Full-text available
BACKGROUND: Cervical cancer is the leading cause of death worldwide, especially in developing countries. More than one-fifth of newly diagnosed cervical cancer cases are occurring in India. Cervical cancer is a highly preventable and curable cancer compared with other types of cancer, if detected at an early stage. The present study has been carried out to assess whether a community-based, multicomponent, nurse-led intervention program improves cervical cancer screening behavior of women. MATERIALS AND METHODS: An experimental randomized controlled trial was carried out by recruiting 419 women in the age group of 30–60 years (246 in the experimental group and 173 in the control group) residing in a selected rural community (selected tribal settlements) of Idukki district of Kerala, India, using multistage cluster sampling. The intervention comprising small group education followed by reinforcement session, telephonic reminders, navigation and guidance for Pap smear, and follow-up visit by the investigator was administered to the experimental group, and the control group did not receive any intervention. Knowledge, attitude, and screening behavior of women related to prevention of cervical cancer were assessed before and twice after the intervention. RESULTS: The experimental and control groups were homogenous in all baseline sociodemographic variables. The community-based intervention program was effective in improving knowledge (P < 0.001), attitude (P < 0.001), and screening behavior (P < 0.001) of women regarding the prevention of cervical cancer. A significant moderate positive correlation was found between knowledge and screening behavior (r = 0.408). Significant association was found between knowledge, attitude, and practice regarding prevention of cervical cancer with education, age at the time of marriage, and number of pregnancies. CONCLUSION: The community-based, multicomponent, nurse-led intervention program was effective in improving cervical cancer screening behavior among women. Repeated motivation and reinforcement are needed to bring behavioral change and to increase uptake of screening services among rural women.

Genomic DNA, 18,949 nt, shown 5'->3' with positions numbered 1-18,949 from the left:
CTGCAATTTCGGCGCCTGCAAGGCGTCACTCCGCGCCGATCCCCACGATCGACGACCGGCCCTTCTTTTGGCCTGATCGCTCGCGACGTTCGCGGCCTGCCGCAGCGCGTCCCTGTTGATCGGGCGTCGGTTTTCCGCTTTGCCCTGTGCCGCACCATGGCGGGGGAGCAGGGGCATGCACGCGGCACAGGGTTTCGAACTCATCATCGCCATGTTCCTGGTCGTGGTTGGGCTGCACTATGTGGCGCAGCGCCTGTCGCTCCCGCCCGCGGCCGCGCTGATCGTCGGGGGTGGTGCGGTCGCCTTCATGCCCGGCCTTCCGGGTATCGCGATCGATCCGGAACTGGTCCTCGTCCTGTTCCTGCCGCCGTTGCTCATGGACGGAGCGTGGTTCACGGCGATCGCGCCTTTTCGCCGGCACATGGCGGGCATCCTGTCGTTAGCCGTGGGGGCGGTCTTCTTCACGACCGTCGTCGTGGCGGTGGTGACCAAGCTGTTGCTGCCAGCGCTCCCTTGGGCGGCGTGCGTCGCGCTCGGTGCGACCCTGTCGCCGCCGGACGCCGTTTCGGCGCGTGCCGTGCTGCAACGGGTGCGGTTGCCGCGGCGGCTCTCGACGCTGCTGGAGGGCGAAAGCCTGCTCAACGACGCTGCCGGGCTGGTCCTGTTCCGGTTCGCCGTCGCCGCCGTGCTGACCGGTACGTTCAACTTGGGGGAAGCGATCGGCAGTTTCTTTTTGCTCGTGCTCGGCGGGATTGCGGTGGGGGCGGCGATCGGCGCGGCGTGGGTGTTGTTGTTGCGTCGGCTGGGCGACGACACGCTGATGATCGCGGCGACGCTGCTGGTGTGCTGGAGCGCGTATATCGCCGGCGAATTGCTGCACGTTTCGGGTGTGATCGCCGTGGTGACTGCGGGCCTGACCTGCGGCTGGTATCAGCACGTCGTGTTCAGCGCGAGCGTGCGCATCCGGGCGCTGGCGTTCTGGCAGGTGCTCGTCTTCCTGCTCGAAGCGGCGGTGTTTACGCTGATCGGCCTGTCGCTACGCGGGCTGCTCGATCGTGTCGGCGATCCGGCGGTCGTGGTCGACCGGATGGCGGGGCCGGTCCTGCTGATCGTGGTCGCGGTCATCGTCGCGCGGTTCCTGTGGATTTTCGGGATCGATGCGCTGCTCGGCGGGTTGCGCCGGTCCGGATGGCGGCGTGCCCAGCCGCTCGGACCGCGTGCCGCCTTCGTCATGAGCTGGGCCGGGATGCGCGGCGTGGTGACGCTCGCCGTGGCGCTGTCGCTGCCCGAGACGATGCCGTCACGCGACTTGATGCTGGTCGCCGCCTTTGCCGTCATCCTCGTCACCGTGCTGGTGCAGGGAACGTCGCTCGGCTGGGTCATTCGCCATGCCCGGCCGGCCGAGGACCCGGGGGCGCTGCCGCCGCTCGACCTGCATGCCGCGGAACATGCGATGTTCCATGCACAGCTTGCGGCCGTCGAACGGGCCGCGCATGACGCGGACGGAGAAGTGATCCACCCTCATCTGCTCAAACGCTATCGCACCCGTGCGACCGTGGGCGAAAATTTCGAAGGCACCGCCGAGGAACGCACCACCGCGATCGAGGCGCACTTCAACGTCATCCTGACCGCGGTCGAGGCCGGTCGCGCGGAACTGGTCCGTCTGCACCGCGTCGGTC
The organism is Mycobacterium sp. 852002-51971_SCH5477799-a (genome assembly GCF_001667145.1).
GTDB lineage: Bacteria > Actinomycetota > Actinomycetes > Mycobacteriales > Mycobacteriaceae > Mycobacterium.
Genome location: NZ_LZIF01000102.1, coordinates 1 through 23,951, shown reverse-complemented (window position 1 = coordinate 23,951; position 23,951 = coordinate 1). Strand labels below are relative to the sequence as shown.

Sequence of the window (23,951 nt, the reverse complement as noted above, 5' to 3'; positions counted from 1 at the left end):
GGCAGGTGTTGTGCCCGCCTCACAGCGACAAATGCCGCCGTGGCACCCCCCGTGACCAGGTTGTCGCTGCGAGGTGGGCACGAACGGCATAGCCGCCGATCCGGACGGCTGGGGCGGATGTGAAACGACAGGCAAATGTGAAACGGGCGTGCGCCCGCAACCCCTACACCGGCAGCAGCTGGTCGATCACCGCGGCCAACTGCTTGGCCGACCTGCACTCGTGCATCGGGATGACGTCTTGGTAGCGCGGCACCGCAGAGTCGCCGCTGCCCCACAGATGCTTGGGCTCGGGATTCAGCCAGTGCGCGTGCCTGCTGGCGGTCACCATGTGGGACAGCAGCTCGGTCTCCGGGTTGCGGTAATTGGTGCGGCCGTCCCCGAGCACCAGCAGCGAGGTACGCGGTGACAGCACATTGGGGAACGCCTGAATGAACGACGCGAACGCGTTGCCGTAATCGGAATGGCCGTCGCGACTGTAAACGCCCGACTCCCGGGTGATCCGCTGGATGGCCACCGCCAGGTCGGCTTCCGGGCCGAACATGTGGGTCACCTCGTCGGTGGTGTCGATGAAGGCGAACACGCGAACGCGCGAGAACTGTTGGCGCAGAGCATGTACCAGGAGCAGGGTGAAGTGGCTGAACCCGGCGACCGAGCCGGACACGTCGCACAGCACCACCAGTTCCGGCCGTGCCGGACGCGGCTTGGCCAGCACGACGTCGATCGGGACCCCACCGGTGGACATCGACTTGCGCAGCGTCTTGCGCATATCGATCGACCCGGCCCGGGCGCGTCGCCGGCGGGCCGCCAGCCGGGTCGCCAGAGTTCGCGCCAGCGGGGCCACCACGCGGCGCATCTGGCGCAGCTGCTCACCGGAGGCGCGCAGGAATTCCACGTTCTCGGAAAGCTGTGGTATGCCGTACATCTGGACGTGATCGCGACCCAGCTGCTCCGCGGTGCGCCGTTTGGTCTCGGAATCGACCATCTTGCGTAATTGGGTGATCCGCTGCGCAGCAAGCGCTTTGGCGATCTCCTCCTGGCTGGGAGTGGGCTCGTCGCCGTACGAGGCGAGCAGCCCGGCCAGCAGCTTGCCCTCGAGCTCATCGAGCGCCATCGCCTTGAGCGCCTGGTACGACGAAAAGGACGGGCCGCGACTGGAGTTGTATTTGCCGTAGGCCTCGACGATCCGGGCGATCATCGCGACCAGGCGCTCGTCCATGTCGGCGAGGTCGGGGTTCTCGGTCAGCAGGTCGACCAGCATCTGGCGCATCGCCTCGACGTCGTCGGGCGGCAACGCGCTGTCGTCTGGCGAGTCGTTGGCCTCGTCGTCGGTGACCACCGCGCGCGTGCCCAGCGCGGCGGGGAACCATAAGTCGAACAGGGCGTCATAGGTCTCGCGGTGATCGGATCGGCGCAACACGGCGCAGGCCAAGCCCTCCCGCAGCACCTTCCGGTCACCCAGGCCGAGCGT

... Financial constraint was also reported as a barrier to screening utilization (Table 3). The available screening services are not free 19 , and women usually prioritize their financial and social responsibilities due to economic constraints 34,35 . It was reported that screening services are unaffordable and expensive in 12 studies [19][20][21][23][24][25][26][27][28][29]32,33 . ...
Full-text available
Background: Cervical cancer is the second most frequent cancer and cause of cancer-related deaths among women in Nigeria. The Visual inspection with acetic acid and cryotherapy "see and treat" screening approach is a feasible and effective method that can be implemented in low resource settings like Nigeria; however, screening utilization is still low. Objective: This systematic review aims at offering a comprehensive synthesis of studies that assessed the barriers preventing women from utilizing cervical cancer screening services in Nigeria. Methods: Electronic data search was performed on PubMed, Cochrane Library, EMbase, Directory of Open Access Journals, Google Scholar, and ScienceDirect, and quality assessment was conducted for the included studies. Data were extracted independently by two authors and thematically analysed for barriers to cervical cancer screening utilization. Results: Fifteen studies, consisting of 9,995 women aged 15 and above published between 2007 and 2020, were included. Frequently reported barriers to cervical screening include lack of knowledge of cervical cancer and screening, health service factors, screening is unnecessary, fear of outcome and procedure, and financial constraints. Conclusion: Lack of adequate information about cervical cancer is a significant hindrance to screening; this factor is strongly associated with the numerous misconceptions and negative perceptions. The study highlights the need for further assessment of the sociodemographic determinants of cervical cancer screening uptake in Nigeria. Preventive strategies should be targeted at improving the dissemination of valid information, reducing the knowledge gap among women, and addressing the financial and health service factors.
... Meanwhile, attendance by South Asian women, which includes Indian, Pakistani and Nepalese women, may be influenced by practical considerations such as access to screening, the gender of the healthcare provider, and knowledge about the screening services. These women were less likely to have attended tests in the past due to a low perceived need for screening, concerns over the unavailability of female healthcare providers, lack of knowledge and transportation issues Crawford et al., 2016;Gele et al., 2017;Kafle & Panth, 2017;Singh & Badaya, 2012). In addition, for South Asians, personal modesty, gender and sex-role expectations in the family, and traditional views and health management practices are major determinants of the decision to attend screening services (Anderson de Cuevas et al., 2018;Crawford et al., 2016). ...